"No Easy Day," an account of the now-famous operation to kill the al-Qaida leader, has military officials debating a fundamental question: How much should be said publicly about what they do? A CNN report highlighted the argument.
Senior officials in the Navy SEAL outfit were outraged at the book's author, Matt Bissonnette, for seemingly taking a bow and breaking a long-held code of silence about their work.
"We do not advertise the nature of our work, nor do we seek recognition for our actions," said Rear Adm. Sean Pybus in a letter to the 2,500 SEALs in his command after the book came out.
Other military leaders focused on the breach in trust within the chain of command -- all the way up to President Barack Obama, about of whom Bissonnette's book says SEAL team members did not always speak fondly.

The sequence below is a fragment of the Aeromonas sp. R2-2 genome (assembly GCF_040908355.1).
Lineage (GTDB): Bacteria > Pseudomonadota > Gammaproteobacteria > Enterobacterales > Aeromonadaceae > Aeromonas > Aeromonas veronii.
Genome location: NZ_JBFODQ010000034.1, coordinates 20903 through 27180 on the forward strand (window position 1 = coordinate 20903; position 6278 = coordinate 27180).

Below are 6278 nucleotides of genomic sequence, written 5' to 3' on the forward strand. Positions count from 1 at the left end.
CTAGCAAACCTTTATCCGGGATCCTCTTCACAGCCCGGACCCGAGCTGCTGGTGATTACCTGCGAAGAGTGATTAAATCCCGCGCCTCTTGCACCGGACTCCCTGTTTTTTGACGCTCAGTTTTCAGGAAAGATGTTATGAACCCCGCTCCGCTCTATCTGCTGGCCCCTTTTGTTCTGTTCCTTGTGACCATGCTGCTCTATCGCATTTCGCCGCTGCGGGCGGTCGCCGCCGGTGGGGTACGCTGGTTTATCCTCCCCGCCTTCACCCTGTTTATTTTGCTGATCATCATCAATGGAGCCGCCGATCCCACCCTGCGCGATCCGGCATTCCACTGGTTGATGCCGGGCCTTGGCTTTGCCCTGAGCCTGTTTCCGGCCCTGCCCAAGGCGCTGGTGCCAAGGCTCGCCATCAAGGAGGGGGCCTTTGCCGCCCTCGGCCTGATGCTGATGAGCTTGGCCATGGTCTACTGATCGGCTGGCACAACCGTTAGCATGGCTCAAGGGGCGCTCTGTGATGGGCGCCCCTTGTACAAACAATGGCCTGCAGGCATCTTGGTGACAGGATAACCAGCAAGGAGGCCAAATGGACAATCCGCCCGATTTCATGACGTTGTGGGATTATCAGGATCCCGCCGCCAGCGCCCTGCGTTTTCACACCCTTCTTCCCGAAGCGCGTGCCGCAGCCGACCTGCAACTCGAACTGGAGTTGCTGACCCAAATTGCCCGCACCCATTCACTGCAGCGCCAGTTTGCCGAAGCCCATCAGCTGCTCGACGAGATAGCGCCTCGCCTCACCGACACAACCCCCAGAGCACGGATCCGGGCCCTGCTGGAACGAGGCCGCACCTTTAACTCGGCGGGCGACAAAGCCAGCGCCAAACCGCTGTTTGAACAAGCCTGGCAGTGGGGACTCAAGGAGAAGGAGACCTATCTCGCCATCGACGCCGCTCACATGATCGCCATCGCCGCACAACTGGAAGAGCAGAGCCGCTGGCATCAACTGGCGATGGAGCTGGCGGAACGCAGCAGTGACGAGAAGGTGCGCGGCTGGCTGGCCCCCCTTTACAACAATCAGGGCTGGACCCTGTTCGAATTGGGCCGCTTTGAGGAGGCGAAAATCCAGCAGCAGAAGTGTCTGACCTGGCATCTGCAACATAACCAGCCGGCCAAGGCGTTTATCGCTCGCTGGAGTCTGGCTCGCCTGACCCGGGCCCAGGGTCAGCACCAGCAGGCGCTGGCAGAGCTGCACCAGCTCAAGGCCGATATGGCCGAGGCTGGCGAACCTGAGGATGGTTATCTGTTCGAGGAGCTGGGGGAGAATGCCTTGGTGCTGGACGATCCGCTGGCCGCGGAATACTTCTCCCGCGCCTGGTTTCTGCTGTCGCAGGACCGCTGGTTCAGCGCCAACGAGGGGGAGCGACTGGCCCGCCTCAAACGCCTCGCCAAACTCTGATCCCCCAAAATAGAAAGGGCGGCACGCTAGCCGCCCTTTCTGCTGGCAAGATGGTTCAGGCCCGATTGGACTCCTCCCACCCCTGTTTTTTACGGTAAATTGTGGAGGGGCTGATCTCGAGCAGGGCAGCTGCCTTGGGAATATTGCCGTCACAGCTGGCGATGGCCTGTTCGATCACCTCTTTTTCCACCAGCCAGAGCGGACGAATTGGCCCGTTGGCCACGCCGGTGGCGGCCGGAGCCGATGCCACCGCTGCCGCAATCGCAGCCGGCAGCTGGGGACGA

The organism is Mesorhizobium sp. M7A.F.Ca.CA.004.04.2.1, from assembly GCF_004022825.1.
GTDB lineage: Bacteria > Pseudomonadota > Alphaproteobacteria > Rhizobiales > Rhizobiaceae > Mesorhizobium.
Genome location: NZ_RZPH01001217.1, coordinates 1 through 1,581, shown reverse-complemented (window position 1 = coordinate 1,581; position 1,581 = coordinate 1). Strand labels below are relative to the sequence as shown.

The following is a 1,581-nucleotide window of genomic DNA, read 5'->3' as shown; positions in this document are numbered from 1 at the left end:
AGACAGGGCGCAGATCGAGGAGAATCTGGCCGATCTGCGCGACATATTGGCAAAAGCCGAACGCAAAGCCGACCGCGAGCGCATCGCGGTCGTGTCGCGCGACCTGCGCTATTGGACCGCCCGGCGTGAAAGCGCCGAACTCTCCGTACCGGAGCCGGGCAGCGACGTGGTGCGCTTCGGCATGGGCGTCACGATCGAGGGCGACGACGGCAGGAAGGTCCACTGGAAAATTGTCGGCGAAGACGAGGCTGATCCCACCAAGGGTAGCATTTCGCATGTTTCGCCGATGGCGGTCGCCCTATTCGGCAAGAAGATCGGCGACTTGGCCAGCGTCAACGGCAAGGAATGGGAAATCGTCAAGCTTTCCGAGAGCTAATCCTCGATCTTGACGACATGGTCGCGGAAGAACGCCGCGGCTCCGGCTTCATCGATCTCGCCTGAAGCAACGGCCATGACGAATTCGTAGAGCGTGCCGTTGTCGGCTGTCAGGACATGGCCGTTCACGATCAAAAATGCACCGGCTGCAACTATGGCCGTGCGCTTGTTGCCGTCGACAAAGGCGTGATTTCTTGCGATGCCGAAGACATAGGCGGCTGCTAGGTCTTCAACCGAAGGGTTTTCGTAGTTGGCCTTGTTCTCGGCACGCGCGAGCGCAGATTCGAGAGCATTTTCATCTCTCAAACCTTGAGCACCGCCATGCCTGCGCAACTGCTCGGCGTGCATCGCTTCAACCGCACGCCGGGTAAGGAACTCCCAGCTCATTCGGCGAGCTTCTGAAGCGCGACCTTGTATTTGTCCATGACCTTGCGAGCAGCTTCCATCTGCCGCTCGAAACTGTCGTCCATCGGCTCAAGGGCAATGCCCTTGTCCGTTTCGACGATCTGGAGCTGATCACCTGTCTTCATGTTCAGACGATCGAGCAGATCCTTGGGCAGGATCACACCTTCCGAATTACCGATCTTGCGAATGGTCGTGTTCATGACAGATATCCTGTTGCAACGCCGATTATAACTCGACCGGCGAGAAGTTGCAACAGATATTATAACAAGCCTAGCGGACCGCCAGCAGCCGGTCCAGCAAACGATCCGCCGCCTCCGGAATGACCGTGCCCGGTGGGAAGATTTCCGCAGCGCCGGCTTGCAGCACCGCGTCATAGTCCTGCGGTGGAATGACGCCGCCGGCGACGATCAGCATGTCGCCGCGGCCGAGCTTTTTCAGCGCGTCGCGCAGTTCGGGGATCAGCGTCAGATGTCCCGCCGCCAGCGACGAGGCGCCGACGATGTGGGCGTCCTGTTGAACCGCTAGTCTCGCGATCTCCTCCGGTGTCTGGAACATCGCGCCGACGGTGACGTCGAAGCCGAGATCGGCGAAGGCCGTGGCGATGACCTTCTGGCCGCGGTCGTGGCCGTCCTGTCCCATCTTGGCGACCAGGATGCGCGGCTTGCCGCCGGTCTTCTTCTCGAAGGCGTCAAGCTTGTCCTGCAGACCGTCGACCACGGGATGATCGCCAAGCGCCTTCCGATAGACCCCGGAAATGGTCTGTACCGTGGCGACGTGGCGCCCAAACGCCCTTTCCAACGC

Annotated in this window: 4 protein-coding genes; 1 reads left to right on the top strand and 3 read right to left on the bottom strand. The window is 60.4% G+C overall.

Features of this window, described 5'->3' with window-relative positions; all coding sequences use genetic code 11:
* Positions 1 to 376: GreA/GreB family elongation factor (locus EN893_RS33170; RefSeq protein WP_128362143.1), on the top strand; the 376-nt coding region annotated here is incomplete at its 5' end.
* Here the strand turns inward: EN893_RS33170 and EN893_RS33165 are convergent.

"That's just 'team talk' around the fire," an unidentified Army special operations leader told CNN, arguing those conversations should have been kept private.
Others in the CNN account took umbrage with what they see as the Obama administration leaking classified details of the bin Laden raid for political gain. In the introduction to his book, Bissonnette writes, "This book will finally give credit to those who earned it."
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